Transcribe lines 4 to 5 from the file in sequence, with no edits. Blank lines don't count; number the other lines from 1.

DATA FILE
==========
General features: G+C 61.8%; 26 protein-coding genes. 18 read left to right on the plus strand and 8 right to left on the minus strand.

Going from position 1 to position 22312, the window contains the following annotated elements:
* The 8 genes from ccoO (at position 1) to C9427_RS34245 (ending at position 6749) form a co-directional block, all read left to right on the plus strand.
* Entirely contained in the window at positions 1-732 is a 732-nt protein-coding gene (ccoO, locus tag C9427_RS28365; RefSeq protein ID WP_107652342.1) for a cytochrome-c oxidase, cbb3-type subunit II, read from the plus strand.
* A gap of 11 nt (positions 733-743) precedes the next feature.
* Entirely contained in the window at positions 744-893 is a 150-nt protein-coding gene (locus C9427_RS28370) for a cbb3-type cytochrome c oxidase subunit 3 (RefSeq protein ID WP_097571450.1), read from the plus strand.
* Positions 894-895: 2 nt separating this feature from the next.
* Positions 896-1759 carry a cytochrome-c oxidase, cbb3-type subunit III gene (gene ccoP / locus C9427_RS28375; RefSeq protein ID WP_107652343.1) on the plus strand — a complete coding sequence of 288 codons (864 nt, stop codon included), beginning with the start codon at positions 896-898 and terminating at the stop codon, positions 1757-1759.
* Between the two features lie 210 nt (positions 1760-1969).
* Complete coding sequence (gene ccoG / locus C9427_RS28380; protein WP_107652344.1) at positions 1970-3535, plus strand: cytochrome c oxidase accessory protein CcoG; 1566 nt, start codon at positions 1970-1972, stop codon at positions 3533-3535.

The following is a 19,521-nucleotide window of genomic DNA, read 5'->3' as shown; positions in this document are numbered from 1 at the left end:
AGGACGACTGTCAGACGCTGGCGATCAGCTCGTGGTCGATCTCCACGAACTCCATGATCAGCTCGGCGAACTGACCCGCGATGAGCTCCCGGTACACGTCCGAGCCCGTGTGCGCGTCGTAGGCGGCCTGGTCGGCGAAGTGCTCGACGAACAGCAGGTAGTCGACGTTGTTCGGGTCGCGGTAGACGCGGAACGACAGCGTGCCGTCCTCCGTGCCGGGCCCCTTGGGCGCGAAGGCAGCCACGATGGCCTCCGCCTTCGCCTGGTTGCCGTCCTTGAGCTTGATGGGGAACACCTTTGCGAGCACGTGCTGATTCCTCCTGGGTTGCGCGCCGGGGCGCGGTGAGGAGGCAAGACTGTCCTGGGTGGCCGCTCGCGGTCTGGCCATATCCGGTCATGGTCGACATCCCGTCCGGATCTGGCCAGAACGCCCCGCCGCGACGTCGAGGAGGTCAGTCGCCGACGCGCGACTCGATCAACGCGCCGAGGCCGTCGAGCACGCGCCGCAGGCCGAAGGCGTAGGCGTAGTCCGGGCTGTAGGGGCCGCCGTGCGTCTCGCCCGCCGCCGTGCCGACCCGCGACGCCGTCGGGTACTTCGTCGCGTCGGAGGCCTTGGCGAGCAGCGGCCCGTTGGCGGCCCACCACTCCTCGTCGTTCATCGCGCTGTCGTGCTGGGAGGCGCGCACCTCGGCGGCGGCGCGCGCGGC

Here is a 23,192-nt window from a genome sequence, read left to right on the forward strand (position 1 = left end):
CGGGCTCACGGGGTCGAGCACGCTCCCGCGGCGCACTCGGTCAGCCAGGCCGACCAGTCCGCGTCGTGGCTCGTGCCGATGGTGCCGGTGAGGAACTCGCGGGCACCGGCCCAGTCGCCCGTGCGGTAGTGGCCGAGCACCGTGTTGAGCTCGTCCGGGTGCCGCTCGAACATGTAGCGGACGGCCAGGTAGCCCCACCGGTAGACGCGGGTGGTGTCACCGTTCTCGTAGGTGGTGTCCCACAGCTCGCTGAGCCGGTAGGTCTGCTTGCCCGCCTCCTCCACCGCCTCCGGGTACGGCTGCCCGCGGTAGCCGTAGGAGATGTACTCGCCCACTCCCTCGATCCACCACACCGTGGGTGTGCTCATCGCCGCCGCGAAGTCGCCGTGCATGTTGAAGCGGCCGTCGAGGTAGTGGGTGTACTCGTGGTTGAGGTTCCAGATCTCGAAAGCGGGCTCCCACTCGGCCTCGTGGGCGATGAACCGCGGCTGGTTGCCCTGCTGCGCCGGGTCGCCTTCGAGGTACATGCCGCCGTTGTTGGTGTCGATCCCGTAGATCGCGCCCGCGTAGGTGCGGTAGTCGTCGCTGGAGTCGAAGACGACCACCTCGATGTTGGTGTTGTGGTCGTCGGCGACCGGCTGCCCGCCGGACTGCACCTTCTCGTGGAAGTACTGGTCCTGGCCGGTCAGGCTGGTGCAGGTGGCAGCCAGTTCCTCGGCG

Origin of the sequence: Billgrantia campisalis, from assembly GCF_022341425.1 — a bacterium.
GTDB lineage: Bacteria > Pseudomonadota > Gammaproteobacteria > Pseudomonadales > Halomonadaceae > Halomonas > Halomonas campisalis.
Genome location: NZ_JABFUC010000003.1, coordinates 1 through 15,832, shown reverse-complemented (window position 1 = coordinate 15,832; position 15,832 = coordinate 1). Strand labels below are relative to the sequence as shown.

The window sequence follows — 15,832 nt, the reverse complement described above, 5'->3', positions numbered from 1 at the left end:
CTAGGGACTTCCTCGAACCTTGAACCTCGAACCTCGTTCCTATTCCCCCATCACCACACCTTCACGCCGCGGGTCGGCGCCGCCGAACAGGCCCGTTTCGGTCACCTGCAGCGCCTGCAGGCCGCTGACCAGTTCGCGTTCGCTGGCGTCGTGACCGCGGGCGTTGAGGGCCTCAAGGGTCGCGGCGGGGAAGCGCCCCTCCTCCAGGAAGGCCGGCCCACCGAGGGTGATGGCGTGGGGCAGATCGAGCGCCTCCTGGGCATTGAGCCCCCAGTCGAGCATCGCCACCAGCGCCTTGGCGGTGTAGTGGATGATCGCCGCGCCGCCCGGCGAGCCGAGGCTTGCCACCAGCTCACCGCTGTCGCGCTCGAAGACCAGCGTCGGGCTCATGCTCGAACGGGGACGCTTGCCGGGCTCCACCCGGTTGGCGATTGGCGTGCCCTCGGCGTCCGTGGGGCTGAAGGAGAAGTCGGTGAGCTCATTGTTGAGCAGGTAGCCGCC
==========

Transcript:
* Entirely contained in the window at positions 1-732 is a 732-nt protein-coding gene (ccoO, locus tag C9427_RS28365; RefSeq protein ID WP_107652342.1) for a cytochrome-c oxidase, cbb3-type subunit II, read from the plus strand.
* A gap of 11 nt (positions 733-743) precedes the next feature.